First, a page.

Hmmm. I think I fall in the camp thinking that Phase 4 was a catch phrase to sell stereo, which was by no means taking off at the time. Like Columbia describing their stereo records as having 360 degree sound. The claim was that stereo, unlike mono, was three dimensional. I don't buy it. Sure a Haffler arrangement will extract natural ambience, and maybe the Phase 4s have more than some others. I can't tell as I have never owned a Phase 4 album. Too 'mellow' for me. I used to pull them out of the quad section at record stores all the time back in the 1970s.
It is very interesting how Phase 4 gets so little love. It was a passive matrix with L,R and mono surround. Dolby Surround was a passive matrix and used L,R and mono surround and people loved it and thought it the greatest. (At the time)
 

quadsearcher

900 Club - QQ All-Star
Joined
Nov 8, 2010
Messages
953
It is very interesting how Phase 4 gets so little love. It was a passive matrix with L,R and mono surround. Dolby Surround was a passive matrix and used L,R and mono surround and people loved it and thought it the greatest. (At the time)
Is there any documentation that these were mixed through a matrix, so the engineers knew what would be reproduced for listeners with a three channel matrix playback system? Any pictures or names of the equipment people used to play these? I know there were stereos with a mono output as well, and that was used to fill the center "hole" on recordings with artificially wide stereo (these recordings might qualify in that category).

It is very interesting to hear it claimed that while verifiable resources (including people's own experiences) pin the matrix systems as beginning around ten years after the similarly-named Phase4, meanwhile Phase 4 supposedly kept it a secret, leading nearly all music listeners to believe it was intended as two channel playback.
 
Last edited:

Soundfield

1K Club - QQ Shooting Star
Joined
Dec 29, 2011
Messages
1,260
Location
Essex, UK
It always amuses me that periodically someone stumbles across the Decca Phase 4 Stereo stuff and thinks they’ve discovered an unknown ‘surround’ format. This forum is littered with such posts over the years. The magic of the words “phase” and “4” seems to convince some people it must have been a quad format even though those words were used for no reasons whatsoever connected with surround sound. It was just a multitrack recording technique used to spotlight certain instruments through volume adjustment and pan potting across the stereo width. There was no encoding. It is not a matrixed system. There is no ‘mono surround’ channel. It is just stereo done badly.
 

Sonik Wiz

2K Club - QQ Super Nova
QQ Supporter
Joined
May 30, 2005
Messages
2,363
Location
Kansas City
It always amuses me that periodically someone stumbles across the Decca Phase 4 Stereo stuff and thinks they’ve discovered an unknown ‘surround’ format. This forum is littered with such posts over the years. The magic of the words “phase” and “4” seems to convince some people it must have been a quad format even though those words were used for no reasons whatsoever connected with surround sound. It was just a multitrack recording technique used to spotlight certain instruments through volume adjustment and pan potting across the stereo width. There was no encoding. It is not a matrixed system. There is no ‘mono surround’ channel. It is just stereo done badly.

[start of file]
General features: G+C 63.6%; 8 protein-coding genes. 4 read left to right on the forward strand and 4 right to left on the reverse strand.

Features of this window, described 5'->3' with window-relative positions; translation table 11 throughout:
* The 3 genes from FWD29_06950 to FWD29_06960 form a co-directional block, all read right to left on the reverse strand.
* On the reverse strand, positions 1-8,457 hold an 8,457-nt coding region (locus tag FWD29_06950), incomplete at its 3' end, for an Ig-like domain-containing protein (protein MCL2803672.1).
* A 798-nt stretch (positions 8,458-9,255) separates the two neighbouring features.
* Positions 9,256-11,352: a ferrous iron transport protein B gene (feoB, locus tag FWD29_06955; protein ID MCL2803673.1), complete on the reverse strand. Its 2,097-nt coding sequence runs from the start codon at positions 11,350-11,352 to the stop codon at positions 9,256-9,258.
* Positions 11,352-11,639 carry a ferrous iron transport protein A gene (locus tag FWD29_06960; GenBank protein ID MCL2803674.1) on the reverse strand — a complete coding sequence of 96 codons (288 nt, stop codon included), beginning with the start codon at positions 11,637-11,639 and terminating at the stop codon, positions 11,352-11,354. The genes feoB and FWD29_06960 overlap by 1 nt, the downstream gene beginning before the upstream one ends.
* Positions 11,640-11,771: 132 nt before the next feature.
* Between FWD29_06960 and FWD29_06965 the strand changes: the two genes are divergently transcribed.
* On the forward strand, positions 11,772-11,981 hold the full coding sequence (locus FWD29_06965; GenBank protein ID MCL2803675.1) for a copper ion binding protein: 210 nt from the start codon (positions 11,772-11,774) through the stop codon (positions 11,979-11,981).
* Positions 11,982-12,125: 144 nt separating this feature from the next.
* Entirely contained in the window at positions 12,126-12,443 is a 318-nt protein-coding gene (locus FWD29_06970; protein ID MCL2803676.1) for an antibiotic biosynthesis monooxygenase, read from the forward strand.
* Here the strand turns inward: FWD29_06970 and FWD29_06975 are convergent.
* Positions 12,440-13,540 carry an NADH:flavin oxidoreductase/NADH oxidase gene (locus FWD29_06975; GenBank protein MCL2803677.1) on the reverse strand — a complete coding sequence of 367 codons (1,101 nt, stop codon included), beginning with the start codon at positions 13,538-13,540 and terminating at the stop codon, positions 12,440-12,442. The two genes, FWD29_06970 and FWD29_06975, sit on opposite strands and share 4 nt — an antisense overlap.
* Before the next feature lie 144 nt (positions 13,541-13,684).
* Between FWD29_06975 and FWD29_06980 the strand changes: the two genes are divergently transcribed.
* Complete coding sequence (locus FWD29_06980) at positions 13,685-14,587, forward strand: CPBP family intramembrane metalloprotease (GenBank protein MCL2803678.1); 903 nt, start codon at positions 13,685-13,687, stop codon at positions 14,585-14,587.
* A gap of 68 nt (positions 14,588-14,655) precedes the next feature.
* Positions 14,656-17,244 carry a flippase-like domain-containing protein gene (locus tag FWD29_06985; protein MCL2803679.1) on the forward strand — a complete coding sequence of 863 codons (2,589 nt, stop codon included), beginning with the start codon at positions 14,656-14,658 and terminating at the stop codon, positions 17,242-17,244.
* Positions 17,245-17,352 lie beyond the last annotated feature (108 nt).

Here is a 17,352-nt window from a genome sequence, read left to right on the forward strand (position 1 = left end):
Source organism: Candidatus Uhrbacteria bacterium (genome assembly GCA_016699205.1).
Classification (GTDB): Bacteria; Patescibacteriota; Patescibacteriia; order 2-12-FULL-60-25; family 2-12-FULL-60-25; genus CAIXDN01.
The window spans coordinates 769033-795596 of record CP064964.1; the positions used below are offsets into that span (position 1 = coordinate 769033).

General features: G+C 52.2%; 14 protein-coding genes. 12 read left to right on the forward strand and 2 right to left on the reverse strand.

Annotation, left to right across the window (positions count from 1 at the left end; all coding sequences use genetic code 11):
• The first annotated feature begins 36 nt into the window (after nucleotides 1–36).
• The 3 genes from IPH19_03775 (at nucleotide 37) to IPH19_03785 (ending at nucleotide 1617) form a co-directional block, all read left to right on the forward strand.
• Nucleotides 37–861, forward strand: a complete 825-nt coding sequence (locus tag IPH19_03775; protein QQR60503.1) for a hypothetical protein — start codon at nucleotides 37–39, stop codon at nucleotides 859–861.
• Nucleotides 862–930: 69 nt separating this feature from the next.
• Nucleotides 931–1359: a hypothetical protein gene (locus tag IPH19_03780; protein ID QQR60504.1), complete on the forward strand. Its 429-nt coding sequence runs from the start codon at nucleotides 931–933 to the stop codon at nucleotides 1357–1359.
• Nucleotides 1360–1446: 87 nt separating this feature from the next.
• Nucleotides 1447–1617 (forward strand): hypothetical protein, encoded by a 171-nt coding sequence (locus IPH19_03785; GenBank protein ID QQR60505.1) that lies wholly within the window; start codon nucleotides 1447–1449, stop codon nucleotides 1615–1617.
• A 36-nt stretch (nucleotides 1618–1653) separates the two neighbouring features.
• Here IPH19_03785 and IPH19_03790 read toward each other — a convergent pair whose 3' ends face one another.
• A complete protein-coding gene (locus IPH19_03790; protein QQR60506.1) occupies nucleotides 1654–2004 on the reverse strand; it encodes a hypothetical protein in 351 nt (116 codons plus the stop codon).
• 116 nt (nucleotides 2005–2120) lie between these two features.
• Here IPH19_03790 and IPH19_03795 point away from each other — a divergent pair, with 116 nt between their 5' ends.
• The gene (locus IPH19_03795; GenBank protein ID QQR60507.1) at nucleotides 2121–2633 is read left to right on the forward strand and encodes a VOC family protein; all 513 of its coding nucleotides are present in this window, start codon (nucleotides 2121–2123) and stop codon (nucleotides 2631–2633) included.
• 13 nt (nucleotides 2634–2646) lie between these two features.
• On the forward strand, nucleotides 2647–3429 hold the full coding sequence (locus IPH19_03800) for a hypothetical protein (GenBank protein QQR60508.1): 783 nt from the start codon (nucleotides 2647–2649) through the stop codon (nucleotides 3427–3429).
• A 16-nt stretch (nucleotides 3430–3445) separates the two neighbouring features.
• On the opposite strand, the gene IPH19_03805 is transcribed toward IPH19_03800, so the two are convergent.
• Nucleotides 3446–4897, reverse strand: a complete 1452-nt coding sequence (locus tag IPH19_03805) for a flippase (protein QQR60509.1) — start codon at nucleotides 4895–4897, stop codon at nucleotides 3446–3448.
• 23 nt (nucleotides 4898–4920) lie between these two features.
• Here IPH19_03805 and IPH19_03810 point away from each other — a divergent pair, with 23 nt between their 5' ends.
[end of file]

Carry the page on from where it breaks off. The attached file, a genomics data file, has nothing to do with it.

Right you are, Mr. Soundfield. Heck you don't even to to dig any deeper than Wiki to know that:

Phase 4 Stereo recordings were created with an innovative 10-channel, and later 20-channel, "recording console"[2] (actually a mixing console.) The concept of Phase 4 Stereo has no connection with Quadraphonic sound or "four channel stereo." But because there often are sounds in the extreme right or extreme left channels, the records may also give pleasing results when played on Hafler circuit systems or other simulated four channel systems.
 

JimofMaine

Member
QQ Supporter
Joined
Apr 8, 2021
Messages
23
Location
Portland, ME
Is there any documentation that these were mixed through a matrix, so the engineers knew what would be reproduced for listeners with a three channel matrix playback system? Any pictures or names of the equipment people used to play these? I know there were stereos with a mono output as well, and that was used to fill the center "hole" on recordings with artificially wide stereo (these recordings might qualify in that category).

It is very interesting to hear it claimed that while verifiable resources (including people's own experiences) pin the matrix systems as beginning around ten years after the similarly-named Phase4, meanwhile Phase 4 managed to keep it a secret, leading nearly all music listeners to believe it was intended as two channel playback.
1982 Dolby Surround uses the stereo signal for "2-channel playback" with rear speaker(s) Why do you think Phase 4 which was a stereo signal does not? I did not say the creators meant for it's use with rear speakers. Rather the stereo signal they generated in their 20 channel mixer encoded the +,+ signal. All the Decca recordings I have use this extensively. I would not say so if I didn't hear it for myself. I can turn off my main L and R speakers and listen to Decca's unique Phase 4 information which has become known as the "surround" channel.

Surely someone else on this site can play a Phase 4 record on a quad system and confirm what they hear.

(As I mentioned in an earlier post, Phase 4's both claim to fame and it's demise was the recorrding process and the use of multiple, close mics. No, they never advertised "quad" playback.)
 

Soundfield

1K Club - QQ Shooting Star
Joined
Dec 29, 2011
Messages
1,260
Location
Essex, UK
Rather the stereo signal they generated in their 20 channel mixer encoded the +,+ signal.
The mixing desk 'encoded' nothing.
If you really want to know how it worked, this ex-Decca engineer explains how Phase 4 Stereo was recorded and mixed. Odd that he forgets to mention anything about surround sound! Note that he does say that Decca deliberately chose a microphone technique that minimised any pick up from the rear and thus avoided any of that bloom (or ambience) they were actually desperate to strip out!! -
Decca
 
Last edited:
Top